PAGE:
Inspired Words

These are the experiences of our volunteers in Cambodia.


December 17, 2009: Our final day.

Posted in Cambodia on December 21, 2009

Our final day of work: This morning we returned to the homes where we are building septic systems. The toilet has been installed at the first house and the latrine is nearly ready to use. It has two water storage tanks built of brick, one for “flushing” and one for “showers” (by water scoop). By the time the team left for lunch, plastering was under way and the roof had to be installed.. At the second house, work was completed on the exterior wall, and at the third house, Tommy, Denver and Karen went back to square one, helping to dig a hole for the septic system. Karen also was invited to help the mom separate twigs and other small inedible bits from rice spread on a bamboo mat.
 

Because there was limited space and work to be done, two separate groups were able to check out Chamcar Bei village and visit with the shopkeepers. Tommy’s group talked to the owner of the motorcycle shop, who is university educated and speaks excellent English. He has been operating his shop in Chamcar Bei for two years. Heather bought a karaoke CD. The cover looks like a soap opera picture. Most of the karaoke songs here seem to be about heartbreak (some human conditions are universal). A number of us, including Heather, Karen, Adele, Tommy, Gabby, and Kayla took off their shoes (as a sign of respect) and gave cash offerings to two passing monks, who gave each of us a blessing. Tommy says the monks wished us safe travels and blessed our worthy deeds. We were humbled by the experience.
 

Jud, Brian, Bob, Cesar and Jen also visited town and were invited to play volleyball with some local teenagers. On the bus ride home each evening, we have noticed many young men playing volleyball in their yards. It was the first, but by no means the last, game of the day.
 

Susanne, who is a professional chef, stayed behind at The Vine this morning to help prepare our lunch. By request, she cooked brown, rather than white, rice. If you are going to visit Southeast Asia, it’s important to like rice. We also had a delicious green salad with Dijon dressing and chicken soup. It was a treat for Susanne to get back in a large kitchen.
We had a relaxing lunch, knowing that our afternoon would be spent buying crafts made by local women as part of the BABSEA community restoration project and playing with children at the school. At lunch, Celeste and Heather played Backgammon. Jen and Brian played Cranium, and most of the others did yoga with Julie, who runs a yoga studio back home.
 

After lunch, we visited the community center where women make jewelry and Christmas ornaments of coconut shells, straw baskets, and woven cloth goods such as purses, scarves and table runners. Proceeds go toward women’s economic ventures. Because of the hard times in this area, most of the women were not able to get an education; this project is designed to help them be self-sufficient and learn about operating a business. It was a good time to buy gifts and souvenirs while making a contribution (the Chamcar Bei version of an economic stimulus package). It seems odd to think that friends and family at home are doing their holiday shopping and attending seasonal social functions while we are in rural Cambodia building latrines.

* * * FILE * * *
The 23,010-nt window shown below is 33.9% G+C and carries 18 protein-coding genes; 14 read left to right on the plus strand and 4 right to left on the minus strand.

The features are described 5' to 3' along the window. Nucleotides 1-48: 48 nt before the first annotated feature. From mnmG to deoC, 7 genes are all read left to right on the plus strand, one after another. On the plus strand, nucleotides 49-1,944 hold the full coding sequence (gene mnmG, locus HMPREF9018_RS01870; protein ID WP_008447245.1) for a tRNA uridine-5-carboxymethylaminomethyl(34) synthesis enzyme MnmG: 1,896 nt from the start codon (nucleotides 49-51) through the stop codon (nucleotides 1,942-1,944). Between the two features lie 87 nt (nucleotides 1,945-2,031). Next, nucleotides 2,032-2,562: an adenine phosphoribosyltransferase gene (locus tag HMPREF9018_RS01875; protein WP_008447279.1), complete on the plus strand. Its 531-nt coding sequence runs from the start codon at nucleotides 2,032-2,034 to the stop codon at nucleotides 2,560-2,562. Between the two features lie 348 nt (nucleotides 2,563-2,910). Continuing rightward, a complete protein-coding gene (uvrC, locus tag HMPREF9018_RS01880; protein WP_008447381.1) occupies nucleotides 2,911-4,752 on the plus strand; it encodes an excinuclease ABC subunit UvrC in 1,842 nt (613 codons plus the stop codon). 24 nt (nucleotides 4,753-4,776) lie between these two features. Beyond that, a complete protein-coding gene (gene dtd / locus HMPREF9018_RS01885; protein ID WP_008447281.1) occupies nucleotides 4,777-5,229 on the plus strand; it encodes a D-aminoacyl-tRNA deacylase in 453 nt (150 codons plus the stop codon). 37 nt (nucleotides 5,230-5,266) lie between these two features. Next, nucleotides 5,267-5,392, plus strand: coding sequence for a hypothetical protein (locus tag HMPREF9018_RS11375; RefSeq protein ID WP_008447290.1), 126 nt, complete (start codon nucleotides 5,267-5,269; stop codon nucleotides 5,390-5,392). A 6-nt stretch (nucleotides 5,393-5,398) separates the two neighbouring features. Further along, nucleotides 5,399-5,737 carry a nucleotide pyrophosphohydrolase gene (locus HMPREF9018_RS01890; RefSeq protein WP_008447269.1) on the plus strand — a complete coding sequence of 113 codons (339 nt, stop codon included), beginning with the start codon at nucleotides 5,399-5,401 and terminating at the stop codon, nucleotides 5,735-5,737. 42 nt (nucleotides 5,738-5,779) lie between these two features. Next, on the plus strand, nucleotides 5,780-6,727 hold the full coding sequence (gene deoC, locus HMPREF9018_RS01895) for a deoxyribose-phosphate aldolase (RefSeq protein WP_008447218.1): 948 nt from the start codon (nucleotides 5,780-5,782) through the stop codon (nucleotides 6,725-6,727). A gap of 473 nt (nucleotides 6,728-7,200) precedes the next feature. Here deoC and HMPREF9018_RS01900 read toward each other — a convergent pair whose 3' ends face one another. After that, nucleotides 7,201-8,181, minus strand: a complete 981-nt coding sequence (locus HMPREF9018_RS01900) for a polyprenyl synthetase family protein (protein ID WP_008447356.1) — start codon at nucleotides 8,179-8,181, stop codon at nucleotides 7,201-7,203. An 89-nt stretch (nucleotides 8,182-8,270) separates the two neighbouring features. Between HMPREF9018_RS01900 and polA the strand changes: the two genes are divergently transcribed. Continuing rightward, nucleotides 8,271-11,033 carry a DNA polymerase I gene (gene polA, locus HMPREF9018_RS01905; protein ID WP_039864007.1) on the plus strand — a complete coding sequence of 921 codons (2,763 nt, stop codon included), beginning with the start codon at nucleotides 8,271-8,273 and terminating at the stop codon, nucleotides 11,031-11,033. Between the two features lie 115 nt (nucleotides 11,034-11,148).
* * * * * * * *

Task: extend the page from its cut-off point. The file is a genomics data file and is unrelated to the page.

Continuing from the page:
Our next stop was the community garden where we planted seeds and seedlings last week and earlier this week. The seeds are just starting to sprout, which is satisfying to see after heavy digging and planting in the hot sun. The community garden is another Developing World Connections/ BABSEA-supported economic venture.
 

Our next stop was the school, where we were greeted by an enthusiastic class of kindergarteners. They are a very lively bunch! We played games with them and the hula hoops we brought from Phnom Penh were a particular hit. Julie is an expert hula-hooper and everyone was impressed with her tricks. Jud, Brian and Vy played a competitive game of basketball with some older children (about 11 or 12 years old) and their teacher (who was wearing a long skirt) until a snake crawled onto the hard dirt court. The children threw stones at the snake, but the game broke up anyway. By that time, a soccer match had started at the back of the school – BABSEA volunteers versus our group. Gabby, who plays soccer at home, was a standout, but the BABSEA team still beat our volunteer team, even though some of them were barefoot. We learned later that they play nearly every day after work. It was a hot, dusty, action-packed game. Adele, Cesar, Tommy, Kasper, Denver, Jen, Heather, Brian and Jud rounded out the team. The rest of us cheered them on.
 

After saying our goodbyes at the school, we stopped at the reservoir, where a number of went for a swim to cool off. Gabby was the first to jump in. Tommy, who used to teach gymnastics, did a handstand on the railing before plunging in. A lot of the local kids were there, too, since it’s a favorite watering hole.
 

The day wrapped up with a celebration dinner at the Kep Lodge restaurant. We were touched when Mr. Tiery and Vy thanked us for our contributions during the past two weeks. We would all love to work with them again. After dinner, each of us received an honorary award in keeping with our unique personality traits. It’s amazing how much you can learn about people in such a short time. The evening wrapped up with some dancing. Tomorrow, most of us will head back to Phnom Penh, then on to Siem Reap to see the temples. Jackie, Michele and Jud plan to stay on the coast for awhile longer. Jud will be continuing on to Thailand and possibly Myanmar.
 

We have formed a bond and it has been an amazing time for all of us.

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